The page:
I'd say that your anguish, confusion, and lack of surety provide all the answer you could need. I'd ask you back: why are you doubting your own red flags telling you this is something you should nip in the bud? Whatever is triggering such strong emotions in you is the key to whatever you need to learn. But there may be better ways of learning it than getting emotionally/sexually/etc. involved with a boyfriend your teenage daughter brought home. (Dismiss all that with the casual modifier that HE is casual all you want. You are proposing not a relationship with him, but messing with a relationship with her. How come?)

For the record, I have no problems with relationships with vast age differences, so long as all parties are of legal age and ability to consent, and clear about what they are doing, and why. You admit you are not clear about what is happening; it's why you came here for public input.

At the very least, I'd say you need to slow way down and get past this fevered state before making any decisions. From where I sit, parents should have the maturity to relinquish attachments to people originally brought home by their offspring. Your resources for meeting potential partners should be far more developed than to need or choose to reach into your daughter's pool of associates.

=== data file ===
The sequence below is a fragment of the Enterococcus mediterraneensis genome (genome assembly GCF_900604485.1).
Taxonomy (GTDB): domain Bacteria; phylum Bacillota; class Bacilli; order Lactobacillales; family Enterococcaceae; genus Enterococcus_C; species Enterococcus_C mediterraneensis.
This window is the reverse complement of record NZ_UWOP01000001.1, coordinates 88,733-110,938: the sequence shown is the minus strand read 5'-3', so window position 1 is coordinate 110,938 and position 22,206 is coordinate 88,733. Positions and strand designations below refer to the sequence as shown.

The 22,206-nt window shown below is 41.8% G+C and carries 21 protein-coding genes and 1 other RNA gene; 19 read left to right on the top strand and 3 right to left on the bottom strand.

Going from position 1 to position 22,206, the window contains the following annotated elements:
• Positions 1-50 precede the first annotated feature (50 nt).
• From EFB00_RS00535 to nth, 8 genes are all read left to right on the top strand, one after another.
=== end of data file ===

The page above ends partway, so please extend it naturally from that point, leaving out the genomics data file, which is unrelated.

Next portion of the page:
Reply With Quote
  #45  
Old 04-29-2013, 11:12 AM
Dagferi's Avatar
Dagferi Dagferi is offline
Senior Member
 
Join Date: Jun 2012
Location: Pennsylvania
Posts: 1,587
Default

I do not believe in going after anyone sexually or romantically who meant something to someone who is either friends or family to me. Heck IMO it is never a good idea to get involved with coworkers either.

Someone always seems to get hurt even if they say it is ok.
__________________
40 yo straight female
Married in the eyes of the government to Butch since 2001...
Murf my monogamous second husband has been with me since May of 2012.
In a V relationship with an average 50/50 split of time between my two husbands.
Reply With Quote
  #46  
Old 04-29-2013, 03:44 PM
BoringGuy BoringGuy is offline
Banned
 
Join Date: Aug 2012
Location: Nowhere
Posts: 1,643
Default

Quote:
Originally Posted by Nudibranch View Post